In this episode I was joined by Nick Allen, a specialist in Environmental Safety and Emergency Management — specifically in the healthcare space. Prior to his current role, he spent the last few years supporting organizations as an intelligence analyst, and he also earned his masters in Public Health, Biosecurity, and Disaster Preparedness. Nick touched on a number of interesting topics such as transferable skills in moving from corporate intel to emergency management, the importance of people skills in healthcare, and much more.
Big Ideas from This Episode
- You have to be ready to serve your community / clients on their absolute worst days and operate within complex environments (such as a healthcare setting).
- Embrace change! Working in the healthcare industry requires adaptability because regulations and standards are always changing.
- Advice for aspiring practitioners:
– Be multi-disciplinary
– Acquire broad skills … think about the “multiplying skills“
– Be a life-long learner
- The key to a response entity such as those in emergency management is to understand…
(a) what was supposed to happen
(b) what did happen
(c) what caused the gap between the two
(d) then follow up with what went really well, what didn’t go well, and how we can do better next time
- What’s great about having a background as an intel analyst, is that it provided Nick with several specific skills that help him in emergency management:
– Having a framework for collecting info, analyzing it, and prioritizing risks
– Understanding how to engage varied stakeholders
– Knowing how to tactfully convey information about the organization’s deficiencies
- Learn as much as you can from case studies that directly relate to the type of work you’re performing. Consider doing a rigorous analysis of what events transpired, the timeline that took place, what were the gaps in security / resiliency, and what capabilities did the adversary / hazard present?
– Group Dynamics by Forsyth
Use CONTROL + F to search the transcript below if you want to learn more!
Transcript from this episode (#10)
*Note: this transcript was generated using automated software, and my not be a perfect transcription. But I hope you find it useful.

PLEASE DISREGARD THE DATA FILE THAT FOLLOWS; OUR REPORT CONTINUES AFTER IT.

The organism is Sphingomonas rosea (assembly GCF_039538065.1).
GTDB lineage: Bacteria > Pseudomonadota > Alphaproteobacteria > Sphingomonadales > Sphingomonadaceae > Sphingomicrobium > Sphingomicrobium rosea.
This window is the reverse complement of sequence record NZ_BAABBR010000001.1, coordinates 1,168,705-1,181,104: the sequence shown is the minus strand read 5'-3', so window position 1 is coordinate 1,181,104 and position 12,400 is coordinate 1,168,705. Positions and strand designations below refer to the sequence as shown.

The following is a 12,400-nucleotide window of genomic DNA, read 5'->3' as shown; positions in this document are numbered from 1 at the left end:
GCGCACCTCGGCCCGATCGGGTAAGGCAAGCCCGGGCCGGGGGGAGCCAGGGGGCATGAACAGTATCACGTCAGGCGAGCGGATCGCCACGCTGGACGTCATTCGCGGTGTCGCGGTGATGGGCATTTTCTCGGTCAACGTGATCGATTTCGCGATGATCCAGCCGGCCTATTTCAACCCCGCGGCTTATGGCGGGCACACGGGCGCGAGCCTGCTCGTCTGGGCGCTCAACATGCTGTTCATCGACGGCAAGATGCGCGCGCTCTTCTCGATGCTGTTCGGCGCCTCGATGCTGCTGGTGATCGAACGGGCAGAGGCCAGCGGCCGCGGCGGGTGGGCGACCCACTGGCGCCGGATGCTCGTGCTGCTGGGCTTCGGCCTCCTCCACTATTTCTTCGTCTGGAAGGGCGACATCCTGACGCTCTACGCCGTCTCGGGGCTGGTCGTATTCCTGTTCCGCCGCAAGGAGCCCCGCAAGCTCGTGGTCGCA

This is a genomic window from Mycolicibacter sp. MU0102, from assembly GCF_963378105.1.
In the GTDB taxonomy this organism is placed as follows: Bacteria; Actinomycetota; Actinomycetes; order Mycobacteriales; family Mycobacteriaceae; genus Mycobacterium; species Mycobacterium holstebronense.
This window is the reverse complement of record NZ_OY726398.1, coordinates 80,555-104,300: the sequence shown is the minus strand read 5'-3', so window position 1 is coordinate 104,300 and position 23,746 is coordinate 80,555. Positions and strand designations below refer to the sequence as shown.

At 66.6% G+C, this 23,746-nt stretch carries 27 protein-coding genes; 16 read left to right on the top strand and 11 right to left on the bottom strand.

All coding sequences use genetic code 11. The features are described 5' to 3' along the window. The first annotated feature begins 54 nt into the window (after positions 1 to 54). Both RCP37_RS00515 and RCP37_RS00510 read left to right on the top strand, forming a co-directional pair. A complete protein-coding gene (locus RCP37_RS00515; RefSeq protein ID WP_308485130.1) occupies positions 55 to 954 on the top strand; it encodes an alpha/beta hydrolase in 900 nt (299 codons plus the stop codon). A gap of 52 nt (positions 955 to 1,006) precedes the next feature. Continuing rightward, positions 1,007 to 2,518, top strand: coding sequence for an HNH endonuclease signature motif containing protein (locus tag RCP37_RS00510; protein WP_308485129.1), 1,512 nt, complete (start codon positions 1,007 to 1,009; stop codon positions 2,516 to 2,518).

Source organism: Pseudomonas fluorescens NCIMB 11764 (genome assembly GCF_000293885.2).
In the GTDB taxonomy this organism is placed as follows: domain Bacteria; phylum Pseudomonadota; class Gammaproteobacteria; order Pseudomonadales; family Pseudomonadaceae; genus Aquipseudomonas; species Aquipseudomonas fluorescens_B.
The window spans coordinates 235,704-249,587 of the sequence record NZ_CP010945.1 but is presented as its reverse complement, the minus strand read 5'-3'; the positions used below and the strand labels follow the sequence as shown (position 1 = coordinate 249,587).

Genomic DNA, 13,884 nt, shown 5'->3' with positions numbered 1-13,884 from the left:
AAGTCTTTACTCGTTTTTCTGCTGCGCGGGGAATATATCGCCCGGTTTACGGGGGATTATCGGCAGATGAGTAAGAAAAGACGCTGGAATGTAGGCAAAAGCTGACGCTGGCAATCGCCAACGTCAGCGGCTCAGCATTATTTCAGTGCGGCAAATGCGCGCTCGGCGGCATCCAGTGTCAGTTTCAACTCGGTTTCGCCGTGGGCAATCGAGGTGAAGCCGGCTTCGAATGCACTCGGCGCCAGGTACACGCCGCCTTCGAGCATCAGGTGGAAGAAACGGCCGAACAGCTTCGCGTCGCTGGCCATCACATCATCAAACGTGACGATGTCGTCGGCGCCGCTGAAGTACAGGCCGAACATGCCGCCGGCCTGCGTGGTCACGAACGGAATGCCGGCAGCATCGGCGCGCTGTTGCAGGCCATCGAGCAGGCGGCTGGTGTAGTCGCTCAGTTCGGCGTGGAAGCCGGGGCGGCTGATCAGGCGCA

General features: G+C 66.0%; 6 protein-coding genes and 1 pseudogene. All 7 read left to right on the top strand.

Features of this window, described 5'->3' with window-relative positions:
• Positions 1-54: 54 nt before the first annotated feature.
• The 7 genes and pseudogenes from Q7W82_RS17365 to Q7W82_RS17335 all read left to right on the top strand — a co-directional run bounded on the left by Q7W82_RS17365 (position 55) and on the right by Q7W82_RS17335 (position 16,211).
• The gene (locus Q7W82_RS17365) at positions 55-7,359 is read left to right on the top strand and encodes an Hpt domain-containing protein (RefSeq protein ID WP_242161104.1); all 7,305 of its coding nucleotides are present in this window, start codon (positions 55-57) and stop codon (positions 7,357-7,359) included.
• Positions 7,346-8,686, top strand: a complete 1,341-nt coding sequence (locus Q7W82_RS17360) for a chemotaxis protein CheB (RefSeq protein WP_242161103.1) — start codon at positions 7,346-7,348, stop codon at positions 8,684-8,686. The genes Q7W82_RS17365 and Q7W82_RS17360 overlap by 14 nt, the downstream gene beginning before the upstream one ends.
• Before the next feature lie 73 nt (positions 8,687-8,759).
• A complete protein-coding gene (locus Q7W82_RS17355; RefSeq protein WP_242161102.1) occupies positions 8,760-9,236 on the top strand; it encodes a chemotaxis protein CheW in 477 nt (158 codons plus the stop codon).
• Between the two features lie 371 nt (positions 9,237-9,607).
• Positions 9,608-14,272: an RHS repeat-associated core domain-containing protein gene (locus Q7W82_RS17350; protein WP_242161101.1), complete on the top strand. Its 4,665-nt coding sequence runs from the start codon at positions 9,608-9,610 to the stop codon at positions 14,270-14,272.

Travis 0:00 Nick, I've been looking forward to you joining the podcast for some time now, you're among some of my favorite people to chat with in our industry because like me, you've worked in corporate Intel for years. And then now you're branching out into other subfields, which I can totally relate to personally in my own career. So welcome to the show. And thank you very much for joining me. Nick 1:23 Thank you for having me. Travis 1:24 One question that I like to start out with just so listeners can have like a better understanding of where you're coming from and how you look at security and risk. I wanted to pose this hypothetical to you. So suppose you have a magic wand, and it gives you the power to change any one thing about the security risk industry? What would you change? Is there anything that comes to mind for you, Nick 1:49 you know, I'd probably look at changing how we approach getting buy in from executives, right, and how we look at developing any decision developing a basis for any decision we make. So you want your presentations to stand out, you want to be able to back any kind of recommendations you have with hard data, you know, solid qualitative analysis, and be able to present that in a engaging way. It's something I've found that's always been very beneficial mountain career is being able to, you know, give that five second elevator pitch to a CEO or any C suite executive, here's the data, here's what you need to know and make it look visually appealing and impactful to the point where it stands out at the end of the day one say go home, you know, they go eat dinner with their kids or wife, whatever. And they are thinking about all those toy presentations. I want mine to stand up. Travis 2:48 Yeah, that's a great point. And that totally ties in with the most recent episode I did with Gareth who's global Intel manager, because one of the things that he mentioned was he talked about how important aesthetics were when it came to reporting and presenting information. Because he's seen a lot of examples where just the aesthetics alone have a great amount of influence over how the end consumer in takes their information or just goes off into lala land and just does they're texting or they're emailing or they're slacking during the presentation. So I do I love that point. And that's one that connects with a lot of us. Nick 3:25 Absolutely. I mean, you know, that end goal is it's hard to get funding when you're in a protective industry, right, no matter what is difficult to get by and difficult to get funding. So just being able to drive that forward, and have those follow up conversations because they remembered what you said yesterday is key. And that just keeps snowballing into driving forward. Other objectives along the way. Travis 3:52 Yeah, that's an excellent point. And next I want to get into a little bit more about your role and see if you could share a bit about what types of projects what type of tasks does someone working in environmental safety and emergency management work on for those of us that are less familiar? Nick 4:12 Yeah, absolutely. So it's a little bit different when you're in the health care industry. So when we talk about environmental safety, at least as far as my role and a lot of activities I'm performed go in compasses physical hazards on the safety side that occur with and what we call the environment of care. So you know that physical environment where care is delivered, so it can be anything from you know, looking at in terms of Alright, our fire extinguishers blocked you know, our fire safety or life safety. Is it appealing, you know, studies have shown that the environment in which you deliver care directly influences are the aesthetics I should say, of the environment care directly influences outcomes for pay shins, right? So even transcends just safety rules like, Alright, your ingress and egress points are blocked, you know? Or clear? Can you evacuate the hospital appropriately? Or the floor? You know, and items like this hazardous waste? Yeah, a lot of documentation, law program management on that side. And the, you know, what's more familiar to me? And something I used to apply my former Intel background to a lot and still do is that comprehensive emergency management, you know, looking at all phases, from, you know, preparedness, mitigation, response and recovery. Yeah, until and those core analytical skills you get from that, as long as production skills are key to every single phase of that process, recycle that emergency management cycle. And, you know, all the environmental safety side, most of the time is mitigation and prevention, right. So we're putting policies into place to ensure that the environment in which we deliver care is safe. And then we're mitigating hazards as they occur. So one of the things we do on a weekly basis, at least in my role is rounding Yeah, we round on a the facility, looking directly in field for those hazards, you know, and then document implement corrective actions that changes. So it's really interesting, you can get the full gamut. Travis 6:28 Right? Yeah, that sounds like a really fascinating role. And you mentioned it a little bit. Could you share, like, what it was like transitioning from working in corporate Intel to this new role around safety and emergency management? Maybe? Were there any areas that were challenging or areas where it was actually super beneficial for having that Intel background? Nick 6:49 I would say going back to that original point, you know, one of the biggest things was being able to do a more rigorous or present a more rigorous approach to decision making and building out business cases. Right. So, you know, from developing your executive briefing or anything, when your intel analyst, you know, around any issue, the same skills are directly transferable to that safety side of things. Right. So when we're doing things like benchmarking, you know, looking at employee readiness for a certain type of hazard, yeah, you can still make it visually IMPACTFUL. You can write a nice Executive Summary around where we were, what we're doing and where we're going with it, you know, in terms of performance. That's pretty key there. And then also, just how do you identify hazards within the environment? Right. So how are you cataloging? Do you have a consistent framework for really capturing that data in field and then being able to, you know, synthesize it into something actionable? Yeah, I'm prioritize there's a million hazards within a healthcare site, within the healthcare space within a hospital facility, you know? So how do you prioritize what you're going to devote your resources to? If you don't do that? You won't get anywhere because there's just too many things to handle on a large facility on any given day. And it already is a multidisciplinary effort. That's probably another aspect Intel's been very beneficial or having until experienced and beneficial in that transition is, yeah, how do you engage with different stakeholders to get the job done? Yeah. How do you present that information? Yeah, say, someone someone's underperforming, right? How do you present that to them in a way that one gets their buy in to make them agents to change? But also, yeah, how do you go to the person above them and discuss it? Yeah, you may have to do two separate approaches to dissemination? You know? Travis 8:55 Yeah, that's a great point. Yeah. Because an Intel, you're working, you're working with teams across the entire organization. It's not just security. It's not just HR. It's not just risk. Nick 9:03 So if you're doing global corporate security to depending on where you sit, especially as an intel analyst, if you have good buy in across your organization. Travis 9:12 So Nick, I was curious to learn, like what did your career path look like leading you up to working in corporate Intel and work working in emergency management? For example, like, I know you... study biology and healthcare, when you're just doing your undergrad? Nick 9:30 Yeah, absolutely. So I was studying my undergrad at Cal State San Bernardino and studying quantitative sociology. Yeah, might as well done underwater basket weaving, and I was getting certificates in health equities health disparities research and gerontology. Yeah, so I was really lucky to do that can be held sigh go get my master's in public health and that may be global health as interested in infectious disease at the time. then, you know, I had this really transformative event occur, where, if you recall the San Bernardino terrorist attack. So that occurred two months before I set to graduate from my undergraduate degree. And I was in one of the receiving... sick with pneumonia at the time. So I had this really unique opportunity, you know, rare amongst both healthcare professionals as well as you know, first responders or security professionals, you know, where I was able to see what went right in their response for the healthcare system side, as well as the first responders that were hardening that facility, you know, everything from, you know, like lack and physical security planning to where someone had to go physically locked down the exterior doors, when we had an armed threat, you know, versus what went really well in terms of planning, where you had historical services coming down to help cut through that fog of war for the patients who were on lockdown for 10 hours, you know, or culinary and nutritional services at that facility, bringing down sandwiches and soda within an hour because they realized they were in for the long haul. So this event, you know, while very tragic was just kind of health form my approach to both emergency management, let me see those gaps and capabilities. I changed my career study, I went to St. Louis University who offered a joint master's in public health and epidemiology, disaster preparedness, and biosecurity which has just met all the criteria for what I wanted to study by really want to look at, you know, that vulnerability side, right, when we're planning and preparing for disaster. What are those vulnerable populations? What are the small nuanced decisions that we should probably be thinking of before disaster strikes? Right? On the security side? Why was there not adequate threat assessment? Yeah. Where are the gaps in communication? If you're a study, the case study is fascinating. As with most of these, you know, attacks, you have so many red flags that were not captured. So that's where Intel came in? How can we develop processes, procedures and systems to proactively identify threats instead of reactively? managing them? Yeah, it all this kind of just fed into that broad, comprehensive emergency management approach that I was starting to develop at that time, I was a graduate student. And next thing, you know, I got an internship working in corporate Intel, and the rest is kind of history and loop back around to you're in the healthcare sector. Travis 12:56 Yeah, and I could totally relate to your story, like you mentioned, the San Bernardino attack being one of the big influences for your career. And like, when I think back to my own career, I've thought about similar things. Like, I've talked to a handful of my peers who are like in the same age group who have joined who joined the Marine Corps around the same time as me. And like one common thing, I think a lot of us would not have joined the Marine Corps had the 911 attacks never occurred when we were all in like sixth grade, seventh grade. So it's kind of crazy how, like one disaster scenario can influence an entire cohorts, career choices in the future. Nick 13:39 Absolutely. I mean, that's another one of those formative events. i We're not on video for the podcast. But if you look up on the shelving on my desk, I have the year and pictures from well as a 2002. With all that, you know, the 911, the response, first response. So it's interesting, and they also these are events that change how we approach everything, right. 911 changed how we approach preparedness and Intel. And so many other aspects of national security and homeland security. Yeah, San Bernardino attack, it changed how people responded to, you know, active shooter incidents. One of the things that came out of that after action review and improvement plan was not to swarm the entrance, the points of ingress and egress when he respond to wind because you won't be able to extricate casualties effectively. As that directly was studied, the after action report was directly studied by the departments that responded to the Pulse nightclub shooting, and they've cited previously that that's one of the reasons they were successful and had fewer, you know, losses of life. because those lessons learned. So that's another aspect, I think, you know, in terms of emergency preparedness, emergency management, safety planning, you know, that having that Intel background is just key. Yeah, being able to do that rigorous analysis, what events transpired, build the timeline? Where are the gaps in capabilities? You know, these are all words that almost any intel analyst who's been in the field for a year can start talking about, you know, because we're doing it all the time. Travis 15:29 Right. Yeah, those are all excellent points about essentially lessons learned from many of these big disasters. And that brings me to the next question, which I wanted to ask, which was, how has a failure or an apparent failure set you up for a later success? Like, do you have a favorite failure that you encountered early in your career or as of late? Nick 15:53 You know, from that emergency management aspect, you don't want failures to occur, but nothing is ever perfect, right? Especially when you're responding to a complex incident, or, you know, people are responding under stress, you know, there's no such thing as a perfect emergency response plan. So, whenever you have a failure, it's a learning opportunity is a time to step back review. What went really well, you know, why do after action reviews, I ask these three questions, you know, ask, what was supposed to happen, you know, what did happen in what caused that difference? And then I follow up each of those with, you know, what went really well? what didn't go so well? And how can we do better? Next time? Yeah, that's just a key to any professional career, but especially a response entity, right? Where you're managing preparedness plans, emergency response plans, you know, you're you're always going to have some kind deficiency. But that deficiency is also where you do better going back to San Bernardino, right. What we learned from San Bernardino that was this on the failure you know, when people are crowding that point of extrication ended up saving lives down the line with the Pulse nightclub shooting, you know? So that's key in terms of more light fun ones, typos, got so many typos in briefings? Just one missing letter can change a completely? Or there's one time. Yeah, it's the name was Condon. And fat fingered right onto that? Mm hmm. Yeah, that's not gonna work. No, but it was captured. It's all good at that day. Travis 17:50 Yeah. I mean, that's really just a lesson. And, hey, if we could get someone else to double check our work it it always pays. Nick 17:58 Oh, yeah. I don't care who you are. Everyone's had that one. fat finger typo? Travis 18:04 Yeah. I've certainly experienced that. Nick 18:08 You just gotta laugh at it. Travis 18:11 Just kind of laugh at it and move on. And then moving on to. Yeah, continuing with more lighthearted stuff. I was curious. So for like younger practitioners out there who might be interested in environmental safety or emergency management? Is there any advice that you would share for them in maybe preparing for that type of career? Nick 18:37 It's a tricky one on that, I mean, be multidisciplinary, look for transferable skills, you know, that's always gonna be key, and be a lifelong learner. I mean, there's things I do on every single every single day where I have to learn something new. You know, and this is particularly true if you're doing this kind of role in the healthcare sector, right. There's one concept within the healthcare sector is change. Now, things are constantly changing. There's new regulations, new requirements, in terms of, you know, managing the environment of care, safety, right. There's also new requirements on how you run your emergency preparedness programs. So just be not willing to accept change, but embrace it, you know, not be willing to hide from Ai. At the end of the day, when you have to know so much you're always going to be ignorant of something right. So being comfortable and realizing you don't know something and embracing that going to learn it before it becomes a failure that you then have to follow up on and learn anyways. Yeah, Travis 19:49 I love that as a piece of advice, because yeah, that's true in any part of any security discipline, because you'll see it everywhere you go. There are some people that are on your team that are constantly growing and there are others that just kind of like, check out after a period. So in some ways, it's almost easy to be in that top X percent of people, as long as you're just making incremental improvements in your skills daily. Nick 20:14 I mean, the other thing, probably too, is just, if you're not passionate about it, and you're not, this is not what you want to do. You don't have a mission driven reason for being in this industry, go be successful in another industry will make more money. But it's true. But if you want to keep people safe, you are focused on that mission. And that's what drives you drives you. There's no better, better industry, you know, man security, Emergency Management, Safety, because you get to impact someone keep someone safe or keep Operation Safe every single day. Travis 20:48 Yeah, that's an excellent point about making sure it's something that you're passionate about. Because I've definitely been in, in roles or organizations where you kind of like reach a point and you're like, Am I really still passionate about whatever this is that I'm doing? So I completely agree, it's, it's better? Like, it's very important to identify when you get there, and then figure out okay, what's my best path for growth after that? I think that's that's a great point. And then going off into a similar direction. I was curious, like, Are there any particular skill areas or competencies that are required in emergency management and environmental safety? Like, are there any particular areas that someone would want to develop their skills in to be successful? Nick 21:35 I would say it's a lot. It's a nice balance between hard and soft skills, right? You're not going to be successful in here. Unless you're able to manage relationships. If you're not able to build relationships, and develop trust, you're not going to be able to have an impact. Yeah. Yeah, the day you're looking for deficiencies and how to improve them, right. So when I'm going in to discuss, you know, how can we do better? That's how I'm prefacing it, I'm not stating this is where we're doing wrong. This is where we're deficient, right? And it's just building that team that trust that collaboration aspects. So key to it, then being able to follow up and being able to effectively communicate in a variety of mediums. Going back to Cam, you know, how do you get buy-in, all the way up and down that ladder, you know, because that's where you have to project influence on. And you can't really project across a huge organization. So you have to, you know, lead through that. That requires effective communication, different types of modalities of it, as well as building relationships and trust, the rest will come Travis 22:51 And he raises a really interesting point, especially around the way that we frame questions like when we go to another stakeholder to maybe we're eliciting information so that we could diagnose some kind of problem. But yeah, it's very important, how we frame it, and how we come to come to the situation, as someone that's trying to be a facilitator and trying to help the organization, you're not there to, you know, just point out deficiencies. That's a great point. Nick 23:17 Absolutely. And it's especially true in healthcare, where you're a core critical infrastructure, you know, organization that is also one word 24/7 365 type of operation and health care, right? Particularly major hospital, you have to be there for your community during their worst days. Yeah, you have to be able to prepare and assure that capability. Now, it's also complex, because I would argue your standard multinational corporation is far less complex than the majority of healthcare organizations, because there's just so many different layers within the matrix, right? You have your kind of corporate, not for profit level, you know, you have your facility level, which a lot of times will have their own president or CEO. You have the physicians and medical staff who speak entirely different nomenclature, right. Then your security staff, you have to be able to collaborate with your MOU or, you know, responding. first responder agencies, your fire your law enforcement, you know, state. So, I mean, you have to be able to build those relationships across all those different domains who have very different cultures, very different languages. And not one person can do it by themselves. You know, sometimes you gotta realize I'm not the best person to have this conversation. Travis 24:46 You talk about relationships a lot, and I was curious, are there any? Are there any professional readings or professional books that you've found yourself recommending the most over the years to peers, whether it has to do with presenting infirm Question or building business relationships or or similar topics? Nick 25:05 I think that's an interesting one. But I'm gonna go back all the way to undergrad. I mean, I love books on this topic is studying group dynamics. You know, it's something you're a psychology major, right? Yeah. Yeah. masters like, yeah, Travis 25:22 actually had to read a textbook about group dynamics. Yeah. Which one do you have? Um, it's possible that, yes, that can be the same one. Nick 25:34 But just understanding that to know, when you have to get certain tasks, I mean, I've seen people run some committees that have 2030 people on them, right. But why have 2030 people in the room when only 10 of them are actually engaging? You know, I like to break it up into a manageable span of control and delegate give people ownership over tasks, you know? Um, how do you run larger meetings to small meetings? How do you garner influence, that all goes back to group dynamics, and that span of control, and your strategy, because I Travis 26:11 can relate to that, too. Because, yeah, some of the big topics. In my master's program, it was applied psychology was around leadership, group dynamics, working with groups. And then also one of the most important thing, important topics, and one that I found the most fascinating, and I still use, all the time today was just how to go about facilitating meetings, and all the different dynamics of conducting a meeting, that's thoughtful, that's going to reach whatever the objective is, everything from laying out ground rules, when the meeting starts to presenting an agenda to keeping everyone on task, or even using like, kind of like analytic techniques to, to get the entire group brainstorming or thinking about solving any particular business problem. So yeah, I found all those topics to be super useful and just everyday life. Nick 27:11 Absolutely. I mean, that's both professionally and personally. Travis 27:15 Yeah. And then, let's see, getting towards the last bit of my questions. So one of my last ones is so like, today, as many leaders in the security industry are in their 40s 50s 60s. Like, as we see some of them leaving private industry. Are there any particular ways that you see the security industry changing as a younger generation moves into some of those leadership roles? Nick 27:44 You know, I think, as a demographic base or foundation for the industry changes, we're gonna have to ... readily adopted approaches that are technologically driven, right? So people are gonna become more focused on the data side of things. They're gonna be leaning more heavily, probably towards the vendor side of things as well, to get the simple day to day tasks done. I think that also introduces certain vulnerabilities going back to real relationships, right? Is those old standing relationships that people just knew, because they came up through the field with and yeah, how many times have you had a security manager director be like, Oh, I got this, let me just make a phone call. Right? While we have that, and that's not intrinsic to that generation of practitioners. Those are built over 40 years, those types of relationships. So I think there's a risk of some degree or at least in terms of the strength of that informal network, essentially, eroding a bit. But also we are going to be probably more evidence driven to an extent. Travis 29:02 Yeah, that's an interesting observation. And I've heard I've heard some others say similar things where they think security Oregon, security organs within whatever business they might be a part of, will probably be more driven from like, the academic side and the data side. So I do think that's a really interesting observation, Nick 29:21 which I mean, it's great. They're probably gonna have a better time getting buy-in on certain things. Yeah. And being able to build a business case up. But yeah, just keeping that relationship management, the forefront is going to be key to having a successful transition. Travis 29:38 So before we end the interview, are there any final thoughts that you want to share with listeners, especially like listeners, who might be aspiring practitioners or young professionals trying to get into emergency management or environmental safety and Nick 29:55 I guess generally just focus on transferable skills? Look towards what are those disciplines you'll need to know that are not necessarily inherent to, you know, security, safety, Intel emergency management, and how can those applied skills be brought into the fold for your practice? Because that's really what's gonna make you successful, what's gonna distinguish you from the herd and make it so when something comes out of left field, you're able to be the person to step up to the plate. Travis 30:29 Yeah, those are those are great observations and recommendations. That really concludes our interview. Nick, I'm super grateful for you sharing a bit about your experience in environmental safety, emergency management, how working in corporate Intel has informed you and made you a better specialist in the new niche that you're focusing on. And I also wrote down some great notes, especially when it comes to the importance of building relationships and facilitating projects among different stakeholders. So I know listeners will take a great amount of info away from this. So I'm super grateful to have you. Thanks, Nick. Nick 31:10 Thank you, appreciate it!